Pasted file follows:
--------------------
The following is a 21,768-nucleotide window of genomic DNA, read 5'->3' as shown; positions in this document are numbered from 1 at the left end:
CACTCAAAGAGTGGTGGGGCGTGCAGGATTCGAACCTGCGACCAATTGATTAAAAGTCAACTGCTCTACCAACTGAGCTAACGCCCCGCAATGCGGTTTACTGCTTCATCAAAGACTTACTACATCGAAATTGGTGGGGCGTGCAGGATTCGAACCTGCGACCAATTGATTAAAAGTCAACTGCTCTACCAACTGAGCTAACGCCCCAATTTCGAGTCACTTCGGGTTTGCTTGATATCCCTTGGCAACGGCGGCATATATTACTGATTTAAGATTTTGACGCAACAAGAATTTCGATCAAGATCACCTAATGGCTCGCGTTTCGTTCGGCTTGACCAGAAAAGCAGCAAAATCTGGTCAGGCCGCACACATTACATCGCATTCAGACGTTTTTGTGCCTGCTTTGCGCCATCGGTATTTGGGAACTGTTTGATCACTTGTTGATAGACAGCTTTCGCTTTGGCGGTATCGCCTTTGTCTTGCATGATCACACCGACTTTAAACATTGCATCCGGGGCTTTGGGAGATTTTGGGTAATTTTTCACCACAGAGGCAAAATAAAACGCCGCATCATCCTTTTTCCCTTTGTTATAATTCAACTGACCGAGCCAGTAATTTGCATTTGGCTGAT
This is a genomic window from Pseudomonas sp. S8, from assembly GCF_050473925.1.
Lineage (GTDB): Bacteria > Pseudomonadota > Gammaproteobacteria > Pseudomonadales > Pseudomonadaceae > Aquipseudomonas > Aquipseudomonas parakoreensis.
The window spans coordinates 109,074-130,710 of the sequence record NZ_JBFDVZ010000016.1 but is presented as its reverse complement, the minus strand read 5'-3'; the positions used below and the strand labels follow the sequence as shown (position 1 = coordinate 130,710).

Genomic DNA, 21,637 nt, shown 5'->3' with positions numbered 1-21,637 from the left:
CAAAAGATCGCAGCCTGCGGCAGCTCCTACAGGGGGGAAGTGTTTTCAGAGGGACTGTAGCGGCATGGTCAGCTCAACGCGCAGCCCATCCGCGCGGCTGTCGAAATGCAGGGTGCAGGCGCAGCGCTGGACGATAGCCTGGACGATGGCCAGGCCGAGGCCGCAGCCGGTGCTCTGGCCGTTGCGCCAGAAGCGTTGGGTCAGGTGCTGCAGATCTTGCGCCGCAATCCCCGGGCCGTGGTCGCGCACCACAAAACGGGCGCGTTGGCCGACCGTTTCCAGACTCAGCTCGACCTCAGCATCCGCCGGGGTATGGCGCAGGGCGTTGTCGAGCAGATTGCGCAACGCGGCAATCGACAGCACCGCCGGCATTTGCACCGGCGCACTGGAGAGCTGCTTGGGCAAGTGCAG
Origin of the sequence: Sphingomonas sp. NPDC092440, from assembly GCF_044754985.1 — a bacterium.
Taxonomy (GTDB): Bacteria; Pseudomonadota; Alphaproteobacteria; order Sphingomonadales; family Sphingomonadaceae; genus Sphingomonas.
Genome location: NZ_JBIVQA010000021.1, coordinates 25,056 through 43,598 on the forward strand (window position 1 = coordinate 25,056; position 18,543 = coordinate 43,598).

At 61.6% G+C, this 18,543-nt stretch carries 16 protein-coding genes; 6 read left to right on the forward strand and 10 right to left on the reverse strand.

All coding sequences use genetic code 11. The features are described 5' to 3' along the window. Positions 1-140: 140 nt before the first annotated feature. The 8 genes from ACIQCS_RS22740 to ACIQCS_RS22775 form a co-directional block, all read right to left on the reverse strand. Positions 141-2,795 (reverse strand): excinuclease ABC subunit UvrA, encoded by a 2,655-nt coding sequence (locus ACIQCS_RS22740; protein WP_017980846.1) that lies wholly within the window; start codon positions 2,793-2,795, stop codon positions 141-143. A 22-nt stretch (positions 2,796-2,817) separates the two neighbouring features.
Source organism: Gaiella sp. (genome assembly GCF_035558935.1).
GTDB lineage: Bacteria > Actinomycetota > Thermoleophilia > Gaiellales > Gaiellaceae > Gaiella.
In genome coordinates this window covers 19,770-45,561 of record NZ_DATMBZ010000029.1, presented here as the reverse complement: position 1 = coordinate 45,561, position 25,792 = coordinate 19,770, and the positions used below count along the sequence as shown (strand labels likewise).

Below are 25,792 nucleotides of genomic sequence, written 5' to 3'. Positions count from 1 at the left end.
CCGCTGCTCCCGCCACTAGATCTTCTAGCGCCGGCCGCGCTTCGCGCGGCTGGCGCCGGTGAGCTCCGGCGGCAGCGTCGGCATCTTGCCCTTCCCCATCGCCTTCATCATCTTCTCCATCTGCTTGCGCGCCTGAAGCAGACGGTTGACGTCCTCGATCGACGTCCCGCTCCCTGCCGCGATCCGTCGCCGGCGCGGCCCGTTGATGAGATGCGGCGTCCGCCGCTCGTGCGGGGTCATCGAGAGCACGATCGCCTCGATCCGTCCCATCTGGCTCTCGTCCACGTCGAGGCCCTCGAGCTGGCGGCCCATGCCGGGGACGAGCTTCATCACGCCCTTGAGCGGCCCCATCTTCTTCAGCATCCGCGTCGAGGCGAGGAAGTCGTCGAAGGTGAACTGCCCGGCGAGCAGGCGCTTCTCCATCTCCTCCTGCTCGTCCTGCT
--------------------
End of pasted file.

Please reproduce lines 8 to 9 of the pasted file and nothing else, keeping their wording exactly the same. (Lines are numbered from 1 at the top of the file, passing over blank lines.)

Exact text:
Origin of the sequence: Sphingomonas sp. NPDC092440, from assembly GCF_044754985.1 — a bacterium.
Taxonomy (GTDB): Bacteria; Pseudomonadota; Alphaproteobacteria; order Sphingomonadales; family Sphingomonadaceae; genus Sphingomonas.